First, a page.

The majority of the stimulus spending, amounting to $65.8-billion over three years, continues on after 2023-24 – anything but the “time-limited” framework that Ms. Freeland had promised.

What’s more, a number of those measures are at the heart of permanent Liberal spending priorities. Chief among those are the substantial outlays for an expansion of subsidies for lower-cost child care, with $14.2-billion to be spent in the current and next two fiscal years. That program is certainly not temporary, continuing on through fiscal 2024-25 and fiscal 2025-26 at a two-year cost of $15.6-billion. The Liberals have simultaneously touted their enduring commitment to child-care funding and their focus on stimulus measures – which includes those child-care funds – as temporary.

Similarly, there are many other commitments that are permanent, or at least extend beyond 2025-26, that make the government’s stimulus approach look less like a plan for countercyclical spending and more like a roster of its policy priorities and proclivities. There is $4.9-billion over three years for infrastructure for Indigenous communities. Another $5.1-billion is allocated to enriching the Canada Workers Benefit; $3.5-billion for “supporting innovation and industrial transformation”; and $1.9-billion for public transit. (Ironically, the government calls this particular temporary measure the “permanent public transit fund.”)

And then there are a slew of permanent small-scale programs that are anything but short-term stimulus spending, including $5-million a year for establishing a new data commissioner; a net $2-million a year for the “learning to camp” program; and an initial $26-million a year for improving health care services for the Canadian Forces.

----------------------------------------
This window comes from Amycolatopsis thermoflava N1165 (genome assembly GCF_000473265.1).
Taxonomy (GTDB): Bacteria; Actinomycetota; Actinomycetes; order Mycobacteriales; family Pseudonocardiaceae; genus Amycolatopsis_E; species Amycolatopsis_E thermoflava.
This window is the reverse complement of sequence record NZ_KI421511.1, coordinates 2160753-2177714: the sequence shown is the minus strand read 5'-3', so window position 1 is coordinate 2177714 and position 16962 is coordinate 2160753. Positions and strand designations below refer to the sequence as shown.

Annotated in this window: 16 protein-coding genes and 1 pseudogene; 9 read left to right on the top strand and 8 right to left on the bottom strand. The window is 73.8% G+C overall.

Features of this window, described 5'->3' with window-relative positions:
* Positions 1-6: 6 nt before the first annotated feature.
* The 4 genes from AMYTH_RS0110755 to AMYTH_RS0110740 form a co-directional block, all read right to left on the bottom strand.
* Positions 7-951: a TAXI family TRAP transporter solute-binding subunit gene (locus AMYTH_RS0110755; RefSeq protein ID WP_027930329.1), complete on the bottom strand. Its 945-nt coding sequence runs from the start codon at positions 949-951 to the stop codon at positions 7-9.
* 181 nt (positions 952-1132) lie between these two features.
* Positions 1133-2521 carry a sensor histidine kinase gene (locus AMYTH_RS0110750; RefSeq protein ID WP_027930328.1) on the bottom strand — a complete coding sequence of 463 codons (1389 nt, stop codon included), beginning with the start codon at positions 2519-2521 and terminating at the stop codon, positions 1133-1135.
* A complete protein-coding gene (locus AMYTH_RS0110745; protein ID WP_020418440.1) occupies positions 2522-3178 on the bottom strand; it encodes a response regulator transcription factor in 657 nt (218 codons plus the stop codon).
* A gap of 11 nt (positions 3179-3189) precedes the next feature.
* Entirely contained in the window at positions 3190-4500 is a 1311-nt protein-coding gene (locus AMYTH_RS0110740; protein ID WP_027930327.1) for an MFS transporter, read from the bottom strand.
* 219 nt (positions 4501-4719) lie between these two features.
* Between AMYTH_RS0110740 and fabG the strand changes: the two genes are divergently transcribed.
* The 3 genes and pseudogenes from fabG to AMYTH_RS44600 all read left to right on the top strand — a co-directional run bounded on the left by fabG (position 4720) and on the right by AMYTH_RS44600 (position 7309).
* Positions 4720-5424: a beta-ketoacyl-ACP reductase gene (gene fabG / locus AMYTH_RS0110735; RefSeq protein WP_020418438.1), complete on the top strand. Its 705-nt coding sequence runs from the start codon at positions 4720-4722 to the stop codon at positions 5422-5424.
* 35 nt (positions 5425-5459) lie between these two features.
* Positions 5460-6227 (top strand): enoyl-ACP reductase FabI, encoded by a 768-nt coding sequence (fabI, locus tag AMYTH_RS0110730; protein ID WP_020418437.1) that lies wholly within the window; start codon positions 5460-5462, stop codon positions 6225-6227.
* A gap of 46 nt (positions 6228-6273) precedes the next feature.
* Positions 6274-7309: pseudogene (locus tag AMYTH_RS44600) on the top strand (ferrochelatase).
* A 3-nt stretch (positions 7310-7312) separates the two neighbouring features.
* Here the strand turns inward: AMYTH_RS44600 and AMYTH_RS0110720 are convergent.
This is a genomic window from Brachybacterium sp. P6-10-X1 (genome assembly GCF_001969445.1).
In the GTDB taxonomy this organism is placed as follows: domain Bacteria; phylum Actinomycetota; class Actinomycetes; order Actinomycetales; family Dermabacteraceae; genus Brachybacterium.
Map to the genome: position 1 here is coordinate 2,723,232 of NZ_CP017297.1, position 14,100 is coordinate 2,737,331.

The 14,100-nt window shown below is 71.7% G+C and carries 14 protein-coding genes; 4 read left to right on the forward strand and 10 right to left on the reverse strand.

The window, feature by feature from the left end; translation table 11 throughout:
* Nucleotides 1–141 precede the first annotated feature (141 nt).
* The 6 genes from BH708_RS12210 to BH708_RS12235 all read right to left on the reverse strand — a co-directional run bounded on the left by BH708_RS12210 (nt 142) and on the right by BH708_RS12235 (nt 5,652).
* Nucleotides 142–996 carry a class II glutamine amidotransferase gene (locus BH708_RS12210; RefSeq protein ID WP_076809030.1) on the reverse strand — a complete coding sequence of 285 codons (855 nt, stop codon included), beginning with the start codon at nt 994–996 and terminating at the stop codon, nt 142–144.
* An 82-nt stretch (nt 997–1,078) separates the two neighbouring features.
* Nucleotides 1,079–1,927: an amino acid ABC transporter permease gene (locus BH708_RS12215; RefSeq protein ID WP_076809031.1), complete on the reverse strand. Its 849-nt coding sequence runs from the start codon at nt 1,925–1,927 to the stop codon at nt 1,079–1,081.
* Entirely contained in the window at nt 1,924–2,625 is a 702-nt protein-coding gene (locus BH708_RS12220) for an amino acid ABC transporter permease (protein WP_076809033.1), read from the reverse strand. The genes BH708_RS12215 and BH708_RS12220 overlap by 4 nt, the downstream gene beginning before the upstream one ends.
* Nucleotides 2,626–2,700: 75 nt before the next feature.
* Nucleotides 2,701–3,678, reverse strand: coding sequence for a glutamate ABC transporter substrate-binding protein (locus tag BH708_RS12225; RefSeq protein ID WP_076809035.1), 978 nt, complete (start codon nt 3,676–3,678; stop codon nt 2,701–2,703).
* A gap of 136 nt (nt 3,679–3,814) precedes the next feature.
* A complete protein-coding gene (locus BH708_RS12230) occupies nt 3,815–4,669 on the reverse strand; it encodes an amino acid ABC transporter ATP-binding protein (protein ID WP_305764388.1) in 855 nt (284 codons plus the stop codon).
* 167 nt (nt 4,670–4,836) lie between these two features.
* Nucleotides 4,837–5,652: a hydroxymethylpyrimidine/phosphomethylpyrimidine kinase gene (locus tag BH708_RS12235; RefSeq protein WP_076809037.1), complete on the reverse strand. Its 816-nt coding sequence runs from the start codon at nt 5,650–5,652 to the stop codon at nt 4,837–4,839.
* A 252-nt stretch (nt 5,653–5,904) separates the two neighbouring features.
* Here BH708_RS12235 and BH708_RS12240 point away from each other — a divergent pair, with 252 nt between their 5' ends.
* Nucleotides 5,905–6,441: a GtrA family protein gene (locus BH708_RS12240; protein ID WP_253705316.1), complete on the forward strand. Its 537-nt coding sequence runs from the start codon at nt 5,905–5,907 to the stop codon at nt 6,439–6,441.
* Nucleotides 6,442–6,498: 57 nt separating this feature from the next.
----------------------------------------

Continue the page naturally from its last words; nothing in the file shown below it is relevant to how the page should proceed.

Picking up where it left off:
Finally, there is the reality that there are fewer than four months left in the current fiscal year, with much of the spending outlined in the budget already out the door. Payroll subsidies for businesses and income supports for individuals were heavily weighted toward the first seven months of the fiscal year. If those spending categories, plus costs tied to health measures to fight the coronavirus, are excluded, only a relatively modest $20-billion over three years potentially remains on the chopping block.

Mr. Page noted that $20-billion in spending is not “chump change.”

Don Drummond, an economist and a former senior federal Finance official, said there is a handful of obvious candidates for cost savings, including the planned increase in Old Age Security benefits, projected to cost $10.3-billion over four years, starting in fiscal 2021-22.

But such dramatic spending cuts are unlikely, Mr. Drummond said, even if the government was aiming to reduce annual deficits and accelerate a projected leisurely decline in the ratio of net debt to gross domestic product. More politically plausible is an approach that would limit the annual growth in program spending outside of health care transfers to 3 per cent, he said. Barring that, tax increases could be in the cards, especially as pressure grows from the provinces to increase health transfers, Mr. Drummond said.

Tax and Spend examines the intricacies and oddities of taxation and government spending.